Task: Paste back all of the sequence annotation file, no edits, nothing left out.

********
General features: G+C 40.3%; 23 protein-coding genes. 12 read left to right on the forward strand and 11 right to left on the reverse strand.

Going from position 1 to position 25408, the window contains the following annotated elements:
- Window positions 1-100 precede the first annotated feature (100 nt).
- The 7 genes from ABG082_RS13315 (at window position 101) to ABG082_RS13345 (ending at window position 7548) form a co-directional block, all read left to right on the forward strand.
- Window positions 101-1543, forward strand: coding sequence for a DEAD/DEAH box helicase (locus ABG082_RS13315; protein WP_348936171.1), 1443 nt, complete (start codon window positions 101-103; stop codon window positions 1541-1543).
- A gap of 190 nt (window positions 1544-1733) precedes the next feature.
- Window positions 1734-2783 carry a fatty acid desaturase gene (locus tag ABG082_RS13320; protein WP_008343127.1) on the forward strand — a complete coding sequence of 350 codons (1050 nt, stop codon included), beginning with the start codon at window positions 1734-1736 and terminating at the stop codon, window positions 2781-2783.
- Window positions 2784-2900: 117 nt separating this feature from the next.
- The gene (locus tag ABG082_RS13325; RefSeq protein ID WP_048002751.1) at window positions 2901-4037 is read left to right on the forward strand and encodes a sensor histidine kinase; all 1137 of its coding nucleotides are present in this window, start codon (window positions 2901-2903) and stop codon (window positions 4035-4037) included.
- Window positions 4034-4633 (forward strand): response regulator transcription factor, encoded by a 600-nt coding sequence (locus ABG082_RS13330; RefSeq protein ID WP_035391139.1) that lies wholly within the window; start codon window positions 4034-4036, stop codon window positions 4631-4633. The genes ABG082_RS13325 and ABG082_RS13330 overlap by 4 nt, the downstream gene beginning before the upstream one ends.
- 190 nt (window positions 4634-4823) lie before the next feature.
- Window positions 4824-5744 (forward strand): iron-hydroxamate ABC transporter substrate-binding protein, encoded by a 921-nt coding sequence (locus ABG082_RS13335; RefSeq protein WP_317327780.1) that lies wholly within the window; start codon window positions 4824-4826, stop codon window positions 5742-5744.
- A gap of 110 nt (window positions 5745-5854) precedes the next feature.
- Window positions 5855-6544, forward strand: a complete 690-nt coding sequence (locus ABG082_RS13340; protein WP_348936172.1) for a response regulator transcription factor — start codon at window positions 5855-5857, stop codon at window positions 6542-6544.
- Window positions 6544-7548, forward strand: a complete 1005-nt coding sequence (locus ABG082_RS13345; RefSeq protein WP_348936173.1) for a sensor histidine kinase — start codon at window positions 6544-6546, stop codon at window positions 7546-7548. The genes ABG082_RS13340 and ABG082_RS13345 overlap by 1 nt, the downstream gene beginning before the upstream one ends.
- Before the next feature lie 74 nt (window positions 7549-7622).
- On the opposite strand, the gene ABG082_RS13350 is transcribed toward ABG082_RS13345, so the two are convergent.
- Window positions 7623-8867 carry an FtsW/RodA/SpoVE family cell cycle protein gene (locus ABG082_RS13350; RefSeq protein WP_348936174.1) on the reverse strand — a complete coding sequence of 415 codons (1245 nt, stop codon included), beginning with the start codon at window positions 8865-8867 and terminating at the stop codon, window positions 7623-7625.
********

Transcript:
General features: G+C 40.3%; 23 protein-coding genes. 12 read left to right on the forward strand and 11 right to left on the reverse strand.

Going from position 1 to position 25408, the window contains the following annotated elements:
- Window positions 1-100 precede the first annotated feature (100 nt).
- The 7 genes from ABG082_RS13315 (at window position 101) to ABG082_RS13345 (ending at window position 7548) form a co-directional block, all read left to right on the forward strand.
- Window positions 101-1543, forward strand: coding sequence for a DEAD/DEAH box helicase (locus ABG082_RS13315; protein WP_348936171.1), 1443 nt, complete (start codon window positions 101-103; stop codon window positions 1541-1543).
- A gap of 190 nt (window positions 1544-1733) precedes the next feature.
- Window positions 1734-2783 carry a fatty acid desaturase gene (locus tag ABG082_RS13320; protein WP_008343127.1) on the forward strand — a complete coding sequence of 350 codons (1050 nt, stop codon included), beginning with the start codon at window positions 1734-1736 and terminating at the stop codon, window positions 2781-2783.
- Window positions 2784-2900: 117 nt separating this feature from the next.
- The gene (locus tag ABG082_RS13325; RefSeq protein ID WP_048002751.1) at window positions 2901-4037 is read left to right on the forward strand and encodes a sensor histidine kinase; all 1137 of its coding nucleotides are present in this window, start codon (window positions 2901-2903) and stop codon (window positions 4035-4037) included.
- Window positions 4034-4633 (forward strand): response regulator transcription factor, encoded by a 600-nt coding sequence (locus ABG082_RS13330; RefSeq protein ID WP_035391139.1) that lies wholly within the window; start codon window positions 4034-4036, stop codon window positions 4631-4633. The genes ABG082_RS13325 and ABG082_RS13330 overlap by 4 nt, the downstream gene beginning before the upstream one ends.
- 190 nt (window positions 4634-4823) lie before the next feature.
- Window positions 4824-5744 (forward strand): iron-hydroxamate ABC transporter substrate-binding protein, encoded by a 921-nt coding sequence (locus ABG082_RS13335; RefSeq protein WP_317327780.1) that lies wholly within the window; start codon window positions 4824-4826, stop codon window positions 5742-5744.
- A gap of 110 nt (window positions 5745-5854) precedes the next feature.
- Window positions 5855-6544, forward strand: a complete 690-nt coding sequence (locus ABG082_RS13340; protein WP_348936172.1) for a response regulator transcription factor — start codon at window positions 5855-5857, stop codon at window positions 6542-6544.
- Window positions 6544-7548, forward strand: a complete 1005-nt coding sequence (locus ABG082_RS13345; RefSeq protein WP_348936173.1) for a sensor histidine kinase — start codon at window positions 6544-6546, stop codon at window positions 7546-7548. The genes ABG082_RS13340 and ABG082_RS13345 overlap by 1 nt, the downstream gene beginning before the upstream one ends.
- Before the next feature lie 74 nt (window positions 7549-7622).
- On the opposite strand, the gene ABG082_RS13350 is transcribed toward ABG082_RS13345, so the two are convergent.
- Window positions 7623-8867 carry an FtsW/RodA/SpoVE family cell cycle protein gene (locus ABG082_RS13350; RefSeq protein WP_348936174.1) on the reverse strand — a complete coding sequence of 415 codons (1245 nt, stop codon included), beginning with the start codon at window positions 8865-8867 and terminating at the stop codon, window positions 7623-7625.